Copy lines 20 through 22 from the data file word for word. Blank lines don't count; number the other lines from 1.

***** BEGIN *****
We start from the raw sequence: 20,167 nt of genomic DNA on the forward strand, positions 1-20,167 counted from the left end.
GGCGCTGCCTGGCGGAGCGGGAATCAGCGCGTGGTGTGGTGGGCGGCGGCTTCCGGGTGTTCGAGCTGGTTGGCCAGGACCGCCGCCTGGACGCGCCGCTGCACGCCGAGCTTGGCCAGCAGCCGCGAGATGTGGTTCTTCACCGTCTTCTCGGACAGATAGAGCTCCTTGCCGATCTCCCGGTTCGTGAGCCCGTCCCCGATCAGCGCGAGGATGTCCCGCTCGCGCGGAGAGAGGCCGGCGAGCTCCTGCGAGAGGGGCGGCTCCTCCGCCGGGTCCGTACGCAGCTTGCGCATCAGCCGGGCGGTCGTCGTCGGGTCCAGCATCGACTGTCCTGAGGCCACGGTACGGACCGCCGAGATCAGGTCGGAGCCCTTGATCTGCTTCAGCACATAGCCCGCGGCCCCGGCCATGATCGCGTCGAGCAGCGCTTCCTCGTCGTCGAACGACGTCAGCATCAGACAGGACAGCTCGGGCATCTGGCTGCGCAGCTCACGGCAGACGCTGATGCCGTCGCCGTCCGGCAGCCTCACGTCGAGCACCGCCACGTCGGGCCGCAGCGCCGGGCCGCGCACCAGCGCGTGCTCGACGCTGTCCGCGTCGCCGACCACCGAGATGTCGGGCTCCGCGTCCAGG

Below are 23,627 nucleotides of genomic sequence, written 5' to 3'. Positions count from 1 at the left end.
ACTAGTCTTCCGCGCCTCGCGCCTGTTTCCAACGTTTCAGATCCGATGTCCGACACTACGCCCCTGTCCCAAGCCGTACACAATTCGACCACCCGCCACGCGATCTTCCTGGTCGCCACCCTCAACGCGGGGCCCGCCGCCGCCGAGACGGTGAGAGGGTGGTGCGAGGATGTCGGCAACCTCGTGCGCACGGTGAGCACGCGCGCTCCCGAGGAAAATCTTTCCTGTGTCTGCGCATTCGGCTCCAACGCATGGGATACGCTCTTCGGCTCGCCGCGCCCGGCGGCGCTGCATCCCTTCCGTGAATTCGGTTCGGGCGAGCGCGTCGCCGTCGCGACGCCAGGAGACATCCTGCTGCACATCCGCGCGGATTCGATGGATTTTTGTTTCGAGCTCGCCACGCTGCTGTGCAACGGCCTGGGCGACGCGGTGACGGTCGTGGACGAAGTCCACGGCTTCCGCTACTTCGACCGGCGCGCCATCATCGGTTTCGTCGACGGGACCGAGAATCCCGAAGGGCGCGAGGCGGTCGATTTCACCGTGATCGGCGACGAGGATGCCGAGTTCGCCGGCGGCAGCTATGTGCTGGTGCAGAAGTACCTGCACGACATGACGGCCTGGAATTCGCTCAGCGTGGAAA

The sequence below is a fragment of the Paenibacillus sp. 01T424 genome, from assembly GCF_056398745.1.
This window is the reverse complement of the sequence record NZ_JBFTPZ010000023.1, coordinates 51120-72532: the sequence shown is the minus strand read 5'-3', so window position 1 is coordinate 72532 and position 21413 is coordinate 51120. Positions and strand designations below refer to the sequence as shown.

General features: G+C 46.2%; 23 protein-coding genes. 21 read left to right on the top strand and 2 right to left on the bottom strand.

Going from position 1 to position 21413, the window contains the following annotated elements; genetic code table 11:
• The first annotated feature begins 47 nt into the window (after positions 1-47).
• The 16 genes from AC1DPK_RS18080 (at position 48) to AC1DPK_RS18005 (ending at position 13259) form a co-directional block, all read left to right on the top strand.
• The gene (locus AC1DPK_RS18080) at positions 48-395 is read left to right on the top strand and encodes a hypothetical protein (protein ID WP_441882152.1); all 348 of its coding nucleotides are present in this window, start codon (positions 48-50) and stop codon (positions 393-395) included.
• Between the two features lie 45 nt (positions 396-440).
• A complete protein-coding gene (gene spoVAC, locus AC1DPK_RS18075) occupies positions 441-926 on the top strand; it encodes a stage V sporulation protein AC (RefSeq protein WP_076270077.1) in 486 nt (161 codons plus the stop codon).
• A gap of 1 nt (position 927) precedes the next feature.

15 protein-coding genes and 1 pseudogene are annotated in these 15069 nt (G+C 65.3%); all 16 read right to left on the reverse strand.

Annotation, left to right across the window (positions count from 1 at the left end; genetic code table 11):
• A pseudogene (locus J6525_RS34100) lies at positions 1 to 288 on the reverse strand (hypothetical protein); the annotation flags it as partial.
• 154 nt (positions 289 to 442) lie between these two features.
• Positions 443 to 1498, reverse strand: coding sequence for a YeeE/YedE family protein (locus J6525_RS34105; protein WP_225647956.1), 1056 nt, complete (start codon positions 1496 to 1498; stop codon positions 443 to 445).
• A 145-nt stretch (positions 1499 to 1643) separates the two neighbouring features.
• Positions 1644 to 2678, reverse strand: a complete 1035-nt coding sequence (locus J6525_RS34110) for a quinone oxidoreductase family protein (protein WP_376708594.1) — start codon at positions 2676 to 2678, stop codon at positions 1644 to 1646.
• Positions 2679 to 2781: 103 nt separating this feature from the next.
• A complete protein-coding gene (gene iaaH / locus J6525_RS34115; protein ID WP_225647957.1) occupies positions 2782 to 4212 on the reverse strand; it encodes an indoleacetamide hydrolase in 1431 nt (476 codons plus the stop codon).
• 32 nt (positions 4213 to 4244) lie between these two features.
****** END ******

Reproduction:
• A 145-nt stretch (positions 1499 to 1643) separates the two neighbouring features.
• Positions 1644 to 2678, reverse strand: a complete 1035-nt coding sequence (locus J6525_RS34110) for a quinone oxidoreductase family protein (protein WP_376708594.1) — start codon at positions 2676 to 2678, stop codon at positions 1644 to 1646.
• Positions 2679 to 2781: 103 nt separating this feature from the next.